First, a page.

Saturday, 27 November 2010

A Forest Bird Never Wants a Cage

After working on the block through for most of the week I decided to spend part of Friday and Saturday on a little break furthering my skills in digital painting. After some prying around on the internet deciding what to do on whether or not to take the plunge into Corel Painter, I decided to give it a shot. And quite honestly it is an amazing bit of software. The layout is very similar to Photoshop, so getting used to the interface was quite easy.

Granted Photoshop may win hands down on being a powerful photo editing suite, it does kinda lack in the whole running properly area, as there does tend to be an awful lot of lag for the bigger file and its new brushes in CS5. And this is where Corel comes in, because from what little usage I have given to it, it has a lot of brush settings and types with no (encountered as of yet) lag. Anyway I'm not going to pretend I know anything at all about Painter 11, and what's there and what's new because I'll figure it out as go (and it would seem rather daft to talk about something I hardly know), so check these guys on the Corel website, they'll probably be able to say a lot more: Painter 11 is half price too, so may be an excellent Christmas present.

But I must admit you need a bigger screen to get the best from it without messing around and shoving your boxes out of the way, because unlike Photoshop you can't minimize all the boxes to little icons and shove them in a corner (or maybe you can, and I've just lost the plot). In any case I would recommend using CP 11 on a nice big monitor, that way you can see your layers and an awesome interactive colour palette. Yes you can mix paints, as if they were real!

Below is the image I have produced, I have stuck to something simple and a style I know for this image in order to get to grips with how well the software works and how quick and easy it is to produce results. Had I done this kind of image in Photoshop I'd have given up because of hard it is to mix and get the right colours.

I have enjoyed working in Painter far more than I would if I was producing something like this in Photoshop, I don't know if that's because the novelty has yet to wear off, but it just has such a lovely colour and brush interaction. I can only vouch for the Painter's Oils at this point, but the way the colours are able to mix on the page just seems to give my work a little something more. I am quite pleased with how this image has turned out, yet I do think a little bit more could have been done to the trees. Having said this though, it may distract from the detail of the flowers and distant creature, so I think I've achieved the right kind of balance.

However I do still have such a long way to go in order to fully understand Painter, but after first usage I don't think I've done too badly. I will definitely put in lots of time into using this software over the next month or so in order to get the most out of it, and hopefully I'll be able to produce some pretty good work.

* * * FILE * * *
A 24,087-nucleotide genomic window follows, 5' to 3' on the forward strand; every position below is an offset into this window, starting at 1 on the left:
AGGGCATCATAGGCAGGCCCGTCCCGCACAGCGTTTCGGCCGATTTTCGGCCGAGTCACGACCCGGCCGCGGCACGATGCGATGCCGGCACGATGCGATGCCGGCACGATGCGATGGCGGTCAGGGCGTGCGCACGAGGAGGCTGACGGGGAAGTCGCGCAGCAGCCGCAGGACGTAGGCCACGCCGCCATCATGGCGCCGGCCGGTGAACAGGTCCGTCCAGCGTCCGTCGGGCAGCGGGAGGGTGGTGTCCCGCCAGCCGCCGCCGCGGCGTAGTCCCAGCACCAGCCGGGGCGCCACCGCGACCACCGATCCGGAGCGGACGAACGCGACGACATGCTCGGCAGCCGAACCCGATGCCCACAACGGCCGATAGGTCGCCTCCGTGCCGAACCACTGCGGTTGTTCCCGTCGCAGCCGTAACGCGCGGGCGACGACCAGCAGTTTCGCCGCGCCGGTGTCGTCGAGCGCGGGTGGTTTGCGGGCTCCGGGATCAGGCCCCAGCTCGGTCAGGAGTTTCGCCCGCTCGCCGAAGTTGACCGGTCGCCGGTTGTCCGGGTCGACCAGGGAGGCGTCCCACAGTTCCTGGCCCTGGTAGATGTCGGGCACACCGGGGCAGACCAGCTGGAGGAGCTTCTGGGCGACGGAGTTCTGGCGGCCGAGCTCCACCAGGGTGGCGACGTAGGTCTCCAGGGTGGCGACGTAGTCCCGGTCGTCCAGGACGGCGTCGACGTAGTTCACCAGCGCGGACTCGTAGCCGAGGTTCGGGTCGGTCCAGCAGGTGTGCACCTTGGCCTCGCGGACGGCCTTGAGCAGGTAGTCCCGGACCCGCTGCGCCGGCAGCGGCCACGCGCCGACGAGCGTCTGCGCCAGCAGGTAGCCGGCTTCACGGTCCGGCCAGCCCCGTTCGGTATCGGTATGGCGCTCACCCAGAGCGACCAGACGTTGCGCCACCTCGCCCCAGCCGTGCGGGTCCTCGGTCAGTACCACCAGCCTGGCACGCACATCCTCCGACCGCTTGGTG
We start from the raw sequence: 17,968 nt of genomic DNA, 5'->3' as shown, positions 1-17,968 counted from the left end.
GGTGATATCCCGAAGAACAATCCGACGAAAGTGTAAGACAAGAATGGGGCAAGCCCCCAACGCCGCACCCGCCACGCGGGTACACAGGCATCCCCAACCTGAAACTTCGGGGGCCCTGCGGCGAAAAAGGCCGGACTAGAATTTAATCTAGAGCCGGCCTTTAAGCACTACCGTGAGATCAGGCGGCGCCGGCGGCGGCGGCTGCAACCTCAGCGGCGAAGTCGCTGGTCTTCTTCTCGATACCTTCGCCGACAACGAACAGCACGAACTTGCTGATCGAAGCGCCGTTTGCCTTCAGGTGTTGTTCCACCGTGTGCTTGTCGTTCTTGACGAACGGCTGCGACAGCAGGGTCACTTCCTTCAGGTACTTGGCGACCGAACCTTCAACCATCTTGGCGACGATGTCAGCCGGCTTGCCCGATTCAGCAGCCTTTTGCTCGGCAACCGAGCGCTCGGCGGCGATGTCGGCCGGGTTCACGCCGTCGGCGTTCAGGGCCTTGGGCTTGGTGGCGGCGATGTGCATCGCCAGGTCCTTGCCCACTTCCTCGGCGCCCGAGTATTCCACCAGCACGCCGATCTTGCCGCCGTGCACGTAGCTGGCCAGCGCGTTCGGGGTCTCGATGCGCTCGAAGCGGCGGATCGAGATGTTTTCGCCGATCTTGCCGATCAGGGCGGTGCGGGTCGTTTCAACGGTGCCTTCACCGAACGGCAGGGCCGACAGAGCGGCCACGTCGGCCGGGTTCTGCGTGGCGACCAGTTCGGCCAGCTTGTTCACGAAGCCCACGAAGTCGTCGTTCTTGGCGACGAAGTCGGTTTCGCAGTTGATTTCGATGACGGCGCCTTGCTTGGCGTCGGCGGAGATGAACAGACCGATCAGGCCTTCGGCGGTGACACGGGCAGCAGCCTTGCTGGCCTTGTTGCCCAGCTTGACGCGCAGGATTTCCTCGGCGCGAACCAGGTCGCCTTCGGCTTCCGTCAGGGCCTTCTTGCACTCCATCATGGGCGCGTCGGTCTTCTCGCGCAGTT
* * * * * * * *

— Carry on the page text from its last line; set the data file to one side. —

Wednesday, 24 November 2010


Just a mid-week post much ado about not much. A little quick exercise I did just now, to try and loosen up my hand at drawing in 'straight-to-photoshop', I'm rather happy with how they have turned out considering they are just speed sketches (if they can be called that). I tend to worry too much at how one brush stroke turns out, thinking too much as to how to produce this line, the next line, and how it will all look good or right at the end. But in doing these two pictures I've proved to myself that I can progress through an image with little or no idea as to what to draw, without worrying if it looks good or right; I've simply just gone with the flow and let the image come to me as I paint away ...

Rabbits Eye Up Cabbages


Hopefully, in continuing exercises like this over time I will develop a much looser way to working, not thinking about how it will look and just jump in and paint. Also I will be able to create these sketches like this much quicker, producing more, and hopefully, it may become easier for me to get my visual ideas and inspirations down on paper more efficiently and quickly as I do find drawing what I imagine can be quite challenging at many times ... or maaaaybe I just think too big ...

Sunday, 21 November 2010

Week Commencing: 15-11 File Name: Scene Tree

During the past week I have been working on a scene for the block through, and doing this we can all get a feel for the timing of the animation

I have animated the scene where the Hunter and the Apprentice are in the treetops searching for the creature, which has somehow yet again escaped the Hunter's clutches. Small summary of the scene:

It starts with a pan-up shot to the Hunter overlooking the area, and then peering over to the Apprentice, cutting to a short clip of the the Apprentice looking rather cheerful. There is then a cut back to the Hunter and then to where he is looking, immediately spotting the creature on a far away branch peering back with it's own binoculars. The Hunter is surprised by the creature's salute and then becomes angry. A cut back to the creature shows us he's just fooling around, jeering at the Hunter. A cut to the Hunter now reveals his deep loathing for the creature immediately withdraws his sword. The Apprentice is shocked and is now in disbelief as to what to do, when he suddenly realises he is holding onto the vine that is keeping the Hunter up, he lets go. A cut to the Hunter now shows he is falling and a massive plant (like a Venus fly trap) eats him.

Below are a few shots from this scene:

While doing this scene I found that a quite a few shots cannot be taken literally from the storyboard and animatic. There are a few that need more time to show that character, for example on the first and second shot there needs to be a short hold on the end to establish what the characters have just done and give the audience time to catch up with the images being shown to them. Some shots however need to last considerably longer to get in more emotion and/or actions to tell the story better. The shot where the Apprentice realises he can just let go of the vine needs considerably more time.